Lane Adkins' Direct Hits

Lane looks back at the Savage and Winslow soap opera from the past week, along with other key Browns issues. Was there a "winner" in the face-off between General Manager and star player?

- With Cleveland Browns' general manager Phil Savage coming out and briefly speaking to the assembled media, the saga of TE Kellen Winslow has been put to rest for the time being. While Savage alluded to another medical issue(s) in the days leading up to his unscheduled statement to the media yesterday, Winslow simply had a staph infection. We wonder how the relationship will be down the line, as the player wants his contract redone and the Browns have not been receptive to such a non-essential move.

- There is no winner in a situation such as the one the organization and Winslow endured this past week. Both sides bore plenty of blame for what should have been a non-issue, which then turned the focus onto the Browns as yet another embarrassment and sideshow for all to view. I get the strangest notion neither party involved was completely forthright in their claims, and in their assumptions as well.

- TE Steve Heiden filled in admirably and was productive during Winslow's absence. Due to the success the Browns offense had with Heiden on the field, some watching the team believe Winslow may not be a critical piece of the puzzle. However, let's look at this from a talent perspective. Winslow is a dynamic presence, and he can do things many players at the position only dream of. The opposition defenses a player like Winslow differently than, say, a Heiden or a Darnell Dinkins. Heiden has been productive and is a valuable player, but he has not faced the defensive game plan which is built to make him a priority in the set. On the playing field, I'll take a player of Winslow's ability everyday of the week; he's that good.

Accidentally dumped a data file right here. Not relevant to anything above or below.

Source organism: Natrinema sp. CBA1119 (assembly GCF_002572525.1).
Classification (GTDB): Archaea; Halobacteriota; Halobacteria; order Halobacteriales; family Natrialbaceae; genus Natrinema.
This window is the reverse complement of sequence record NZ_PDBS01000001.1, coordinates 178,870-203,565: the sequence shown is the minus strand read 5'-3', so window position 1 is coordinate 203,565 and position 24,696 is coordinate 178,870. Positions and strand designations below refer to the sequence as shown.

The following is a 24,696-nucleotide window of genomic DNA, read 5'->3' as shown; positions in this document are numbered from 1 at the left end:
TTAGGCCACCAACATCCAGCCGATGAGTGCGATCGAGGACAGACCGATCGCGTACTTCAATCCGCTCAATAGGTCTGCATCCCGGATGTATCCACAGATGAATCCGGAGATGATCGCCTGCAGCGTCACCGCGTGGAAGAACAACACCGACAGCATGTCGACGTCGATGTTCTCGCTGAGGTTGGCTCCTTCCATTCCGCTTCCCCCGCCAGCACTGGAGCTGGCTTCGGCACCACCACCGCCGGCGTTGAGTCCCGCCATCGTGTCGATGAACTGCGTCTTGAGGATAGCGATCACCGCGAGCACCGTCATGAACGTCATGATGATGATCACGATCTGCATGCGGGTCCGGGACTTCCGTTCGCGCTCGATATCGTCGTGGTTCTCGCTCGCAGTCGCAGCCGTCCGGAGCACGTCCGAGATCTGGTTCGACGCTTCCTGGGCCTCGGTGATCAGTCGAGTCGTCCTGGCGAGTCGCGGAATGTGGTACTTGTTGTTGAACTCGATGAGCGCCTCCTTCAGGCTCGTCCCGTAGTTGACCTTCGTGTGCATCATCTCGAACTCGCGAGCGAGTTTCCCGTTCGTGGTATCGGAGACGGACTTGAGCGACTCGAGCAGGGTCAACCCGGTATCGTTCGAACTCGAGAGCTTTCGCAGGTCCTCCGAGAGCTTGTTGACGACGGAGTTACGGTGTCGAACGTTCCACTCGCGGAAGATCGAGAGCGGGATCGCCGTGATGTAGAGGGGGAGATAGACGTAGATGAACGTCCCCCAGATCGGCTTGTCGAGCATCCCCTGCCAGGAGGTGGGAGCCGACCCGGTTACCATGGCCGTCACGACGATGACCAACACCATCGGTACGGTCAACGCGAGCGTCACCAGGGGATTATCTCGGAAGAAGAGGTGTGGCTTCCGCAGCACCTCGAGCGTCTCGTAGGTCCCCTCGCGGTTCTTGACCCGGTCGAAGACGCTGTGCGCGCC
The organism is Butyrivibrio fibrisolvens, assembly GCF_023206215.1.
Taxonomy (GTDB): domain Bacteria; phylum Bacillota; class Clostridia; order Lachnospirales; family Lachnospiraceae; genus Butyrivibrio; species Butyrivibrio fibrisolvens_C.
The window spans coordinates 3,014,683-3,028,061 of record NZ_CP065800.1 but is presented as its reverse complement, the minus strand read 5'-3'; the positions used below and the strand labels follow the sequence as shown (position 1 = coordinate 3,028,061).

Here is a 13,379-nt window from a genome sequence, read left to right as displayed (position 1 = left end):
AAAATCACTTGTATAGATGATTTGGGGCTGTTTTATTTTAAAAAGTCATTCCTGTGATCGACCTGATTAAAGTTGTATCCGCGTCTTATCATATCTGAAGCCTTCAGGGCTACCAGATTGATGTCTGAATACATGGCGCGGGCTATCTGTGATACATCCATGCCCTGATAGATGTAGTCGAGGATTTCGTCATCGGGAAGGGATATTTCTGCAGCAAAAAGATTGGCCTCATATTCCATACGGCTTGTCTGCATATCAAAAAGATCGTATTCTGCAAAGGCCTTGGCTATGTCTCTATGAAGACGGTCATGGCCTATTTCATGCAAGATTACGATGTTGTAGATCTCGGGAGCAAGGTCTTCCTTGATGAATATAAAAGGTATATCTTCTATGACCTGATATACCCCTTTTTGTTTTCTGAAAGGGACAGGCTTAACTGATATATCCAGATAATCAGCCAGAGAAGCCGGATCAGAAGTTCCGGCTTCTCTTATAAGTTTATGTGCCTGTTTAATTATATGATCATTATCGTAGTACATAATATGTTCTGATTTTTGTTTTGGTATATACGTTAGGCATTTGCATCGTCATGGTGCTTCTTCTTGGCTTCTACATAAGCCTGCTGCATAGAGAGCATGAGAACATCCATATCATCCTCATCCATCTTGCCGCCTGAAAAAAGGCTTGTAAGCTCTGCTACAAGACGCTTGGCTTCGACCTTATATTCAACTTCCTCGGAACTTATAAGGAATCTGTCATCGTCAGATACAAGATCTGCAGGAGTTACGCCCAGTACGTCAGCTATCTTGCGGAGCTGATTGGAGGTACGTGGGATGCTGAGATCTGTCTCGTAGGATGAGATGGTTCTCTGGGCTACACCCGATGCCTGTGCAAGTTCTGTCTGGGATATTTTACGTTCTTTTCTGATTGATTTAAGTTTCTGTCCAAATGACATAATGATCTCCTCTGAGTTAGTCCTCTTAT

- With another Browns victory and the quarterback managing the game adequately, the call for Brady Quinn has been quieted slightly. Derek Anderson and the Cleveland offense were the beneficiaries of a handful of big plays, which provided enough of a spark against a struggling Jacksonville defensive backfield. An offside penalty against the Jaguars in the fourth quarter on an intercepted Anderson toss cost Jacksonville an opportunity to score on the Cleveland side of the field.

- Creating opportunities for RB Jerome Harrison to get on the playing field has been challenging. With Jamal Lewis solidly entrenched as the feature back, the opportunities appear few and far between, especially as the coaching staff remains committed to using all three RB's (Jason Wright being the third) on the roster. As the season progresses, Harrison could be utilized more in the passing game and in some additional two-back sets.

- A common belief is the Browns do not place enough emphasis on rushing the football. It may come as a surprise, then, that the Browns pass to run ratio is nearly 55%-45%, which is not out of line with the stats league-wide. A problem with the rushing game has been the inconsistency of the overall offensive scheme -- notably the passing game -- which has left the Browns in far too many difficult second/third-and-long situations. Defenses again in the 2008 season are challenging the Cleveland passing game to beat them.

- Opposing defenses are placing focus on prohibiting the Browns movement at the point of attack. Focusing on gap penetration, the opposition has been steady in an approach of being physical and aggressive. The Cleveland offensive line has done a better job of manning-up at the point, but have been unable to contain or direct the opposition a sufficient amount of the time; this is also where the lack of quickness issue at RB rears its head. Also, LT Joe Thomas and LG Eric Steinbach do not appear to be moving nearly as well -- the reasons why are something to ponder.

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